Handwashing could be the key to slowing the rapid spread of germs

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Researchers say it’s particularly important for travelers in airports

While previous studies have reported on the benefits of handwashing when it comes to reducing infections, a new study conducted by researchers from the Massachusetts Institute of Technology found that the habit is crucial for travelers. 

The researchers found that the rapid spread of infections could be significantly reduced if consumers washed their hands more often while traveling through airports. 

Better hand hygiene

Because airports are a hotspot for activity, and consumers are frequently passing in and out, the researchers thought they would be the perfect source to conduct this study. 

They created simulations that mimicked typical airport behavior -- including things like how long travelers wait in line to check their bags or go through security or how often there are connecting flights -- to determine how improvements in handwashing would slow the spread of infections. 

Using previous research and their simulations, they determined that 80 percent of travelers aren’t properly washing their hands, which requires 15-20 seconds of washing with soap and water. 

The researchers say that germs wouldn’t spread as rapidly and the threat of infection wouldn’t be so severe if proper handwashing increased among travelers, .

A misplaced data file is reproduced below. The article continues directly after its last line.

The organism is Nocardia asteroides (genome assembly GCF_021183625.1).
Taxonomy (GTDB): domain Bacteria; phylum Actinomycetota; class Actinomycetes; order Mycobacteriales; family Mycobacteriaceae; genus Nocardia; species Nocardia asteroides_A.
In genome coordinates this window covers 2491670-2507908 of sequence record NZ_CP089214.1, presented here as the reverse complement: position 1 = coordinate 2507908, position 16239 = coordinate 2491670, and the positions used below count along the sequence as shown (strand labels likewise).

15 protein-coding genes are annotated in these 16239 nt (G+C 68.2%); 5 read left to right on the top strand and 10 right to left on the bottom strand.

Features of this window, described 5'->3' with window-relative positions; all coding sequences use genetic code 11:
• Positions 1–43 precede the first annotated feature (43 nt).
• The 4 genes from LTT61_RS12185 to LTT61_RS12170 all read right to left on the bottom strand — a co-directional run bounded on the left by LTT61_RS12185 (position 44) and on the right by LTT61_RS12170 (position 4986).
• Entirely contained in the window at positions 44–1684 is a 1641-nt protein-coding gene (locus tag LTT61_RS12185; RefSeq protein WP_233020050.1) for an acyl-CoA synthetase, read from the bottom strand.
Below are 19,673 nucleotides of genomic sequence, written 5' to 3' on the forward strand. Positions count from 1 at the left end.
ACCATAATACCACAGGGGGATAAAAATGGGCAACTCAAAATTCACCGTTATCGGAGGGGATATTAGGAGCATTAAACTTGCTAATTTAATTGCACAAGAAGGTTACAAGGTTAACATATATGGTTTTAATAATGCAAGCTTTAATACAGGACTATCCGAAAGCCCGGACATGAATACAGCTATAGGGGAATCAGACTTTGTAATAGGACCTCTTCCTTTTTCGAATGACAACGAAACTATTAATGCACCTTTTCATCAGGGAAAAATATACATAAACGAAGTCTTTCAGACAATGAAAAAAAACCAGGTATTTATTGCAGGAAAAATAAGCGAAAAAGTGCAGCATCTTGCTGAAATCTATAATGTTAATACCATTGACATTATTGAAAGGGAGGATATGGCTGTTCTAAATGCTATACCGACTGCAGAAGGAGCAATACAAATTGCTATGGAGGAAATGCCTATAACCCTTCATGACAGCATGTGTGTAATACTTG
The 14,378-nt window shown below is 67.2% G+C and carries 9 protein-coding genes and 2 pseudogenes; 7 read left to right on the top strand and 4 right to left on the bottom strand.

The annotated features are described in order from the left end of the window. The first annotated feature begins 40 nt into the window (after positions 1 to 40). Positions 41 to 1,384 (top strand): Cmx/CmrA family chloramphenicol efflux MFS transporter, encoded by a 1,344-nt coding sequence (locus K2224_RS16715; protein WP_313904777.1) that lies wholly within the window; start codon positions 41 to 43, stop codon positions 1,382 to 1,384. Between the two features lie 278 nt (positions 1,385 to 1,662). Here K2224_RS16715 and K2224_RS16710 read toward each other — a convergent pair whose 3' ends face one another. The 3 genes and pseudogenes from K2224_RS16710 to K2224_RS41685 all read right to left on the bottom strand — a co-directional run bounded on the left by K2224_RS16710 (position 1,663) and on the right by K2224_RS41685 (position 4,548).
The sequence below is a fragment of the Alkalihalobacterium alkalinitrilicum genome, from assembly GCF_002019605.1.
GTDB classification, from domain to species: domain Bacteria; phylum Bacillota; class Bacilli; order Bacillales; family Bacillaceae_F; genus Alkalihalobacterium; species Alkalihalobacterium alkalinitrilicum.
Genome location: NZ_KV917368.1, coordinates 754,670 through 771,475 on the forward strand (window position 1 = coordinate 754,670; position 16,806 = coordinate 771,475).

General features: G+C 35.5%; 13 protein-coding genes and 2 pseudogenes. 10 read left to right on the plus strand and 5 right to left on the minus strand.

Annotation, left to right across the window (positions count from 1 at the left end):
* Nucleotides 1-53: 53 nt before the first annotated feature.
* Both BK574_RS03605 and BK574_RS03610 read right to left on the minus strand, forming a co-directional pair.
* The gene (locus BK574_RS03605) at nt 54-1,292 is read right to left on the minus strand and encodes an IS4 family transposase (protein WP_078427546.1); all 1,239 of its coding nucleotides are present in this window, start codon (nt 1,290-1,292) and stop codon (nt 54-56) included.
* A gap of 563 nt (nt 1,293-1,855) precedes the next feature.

Reducing the risk of infection

While better hand hygiene is needed worldwide, the researchers don’t think it’s realistic to see such widespread change. However, their study revealed that the risk of infection would decrease by nearly 40 percent if handwashing improved at just 10 airports around the world that are most affected by a disease outbreak. 

The researchers explained that this method would be successful with any number of infections, including the recent coronavirus outbreak, which has many airport travelers worried.  

The team is calling for more promotional materials that encourage travelers to wash their hands as they move about the terminal. Having more places for travelers to wash their hands in an airport would also lead to less circulation of germs, which would help keep consumers from catching potentially life-threatening conditions. 

Ultimately, the researchers think that airports need to be more adamant about pushing travelers to wash their hands, as doing so could be crucial in slowing the spread of highly contagious diseases. 

“Eliciting an increase in hand-hygiene is a challenge, but new approaches in education, awareness, and social media nudges have proven to be effective in hand-washing engagement,” said researcher Christos Nicolaides, PhD. 

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